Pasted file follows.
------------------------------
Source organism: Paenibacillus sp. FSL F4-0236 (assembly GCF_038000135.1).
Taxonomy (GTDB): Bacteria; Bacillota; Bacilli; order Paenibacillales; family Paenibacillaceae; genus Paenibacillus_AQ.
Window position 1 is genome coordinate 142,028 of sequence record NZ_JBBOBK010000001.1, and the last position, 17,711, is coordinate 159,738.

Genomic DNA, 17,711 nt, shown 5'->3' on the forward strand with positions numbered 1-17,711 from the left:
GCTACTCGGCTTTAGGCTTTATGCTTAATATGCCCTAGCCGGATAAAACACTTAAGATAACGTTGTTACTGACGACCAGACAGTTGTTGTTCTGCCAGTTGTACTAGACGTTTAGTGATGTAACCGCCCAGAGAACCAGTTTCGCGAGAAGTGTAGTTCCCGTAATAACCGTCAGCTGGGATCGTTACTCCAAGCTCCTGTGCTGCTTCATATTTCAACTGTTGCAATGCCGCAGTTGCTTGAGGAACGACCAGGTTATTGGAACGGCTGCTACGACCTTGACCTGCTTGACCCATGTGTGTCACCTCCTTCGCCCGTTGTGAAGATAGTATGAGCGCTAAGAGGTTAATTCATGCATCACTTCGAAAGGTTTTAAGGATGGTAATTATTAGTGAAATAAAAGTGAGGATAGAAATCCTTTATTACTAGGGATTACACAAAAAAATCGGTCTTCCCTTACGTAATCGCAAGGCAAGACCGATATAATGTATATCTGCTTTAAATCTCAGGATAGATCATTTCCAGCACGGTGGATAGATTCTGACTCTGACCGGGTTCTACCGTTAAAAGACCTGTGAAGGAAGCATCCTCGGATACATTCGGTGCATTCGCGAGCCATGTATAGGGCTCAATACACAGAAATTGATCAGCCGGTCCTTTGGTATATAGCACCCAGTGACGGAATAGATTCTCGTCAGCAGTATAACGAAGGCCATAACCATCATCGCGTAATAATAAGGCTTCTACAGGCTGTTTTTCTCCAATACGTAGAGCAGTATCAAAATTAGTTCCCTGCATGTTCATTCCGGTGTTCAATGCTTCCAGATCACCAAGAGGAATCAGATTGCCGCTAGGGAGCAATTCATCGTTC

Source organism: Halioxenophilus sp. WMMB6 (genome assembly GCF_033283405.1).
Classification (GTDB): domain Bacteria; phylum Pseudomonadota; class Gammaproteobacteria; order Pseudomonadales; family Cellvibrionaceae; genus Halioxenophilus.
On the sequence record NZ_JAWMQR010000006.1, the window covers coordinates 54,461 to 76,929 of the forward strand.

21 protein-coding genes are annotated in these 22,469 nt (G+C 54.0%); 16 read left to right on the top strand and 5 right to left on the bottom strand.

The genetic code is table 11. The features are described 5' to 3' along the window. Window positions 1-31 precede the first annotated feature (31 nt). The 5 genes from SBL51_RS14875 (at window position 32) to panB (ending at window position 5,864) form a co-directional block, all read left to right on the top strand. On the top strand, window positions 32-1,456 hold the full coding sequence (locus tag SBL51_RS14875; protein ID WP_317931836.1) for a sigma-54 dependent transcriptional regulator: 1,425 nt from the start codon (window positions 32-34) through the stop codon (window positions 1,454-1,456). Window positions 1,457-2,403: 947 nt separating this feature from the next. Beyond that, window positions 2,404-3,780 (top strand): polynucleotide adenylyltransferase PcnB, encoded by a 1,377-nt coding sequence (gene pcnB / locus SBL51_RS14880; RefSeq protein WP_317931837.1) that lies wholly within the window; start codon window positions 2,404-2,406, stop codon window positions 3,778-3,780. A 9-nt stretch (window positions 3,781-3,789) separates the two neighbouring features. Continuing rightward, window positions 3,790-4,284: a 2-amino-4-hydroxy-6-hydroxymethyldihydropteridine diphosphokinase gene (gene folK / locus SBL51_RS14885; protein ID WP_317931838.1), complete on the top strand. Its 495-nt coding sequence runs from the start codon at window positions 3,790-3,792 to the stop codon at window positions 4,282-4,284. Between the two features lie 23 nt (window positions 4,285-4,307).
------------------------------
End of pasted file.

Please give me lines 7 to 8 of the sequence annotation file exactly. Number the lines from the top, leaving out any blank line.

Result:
Classification (GTDB): domain Bacteria; phylum Pseudomonadota; class Gammaproteobacteria; order Pseudomonadales; family Cellvibrionaceae; genus Halioxenophilus.
On the sequence record NZ_JAWMQR010000006.1, the window covers coordinates 54,461 to 76,929 of the forward strand.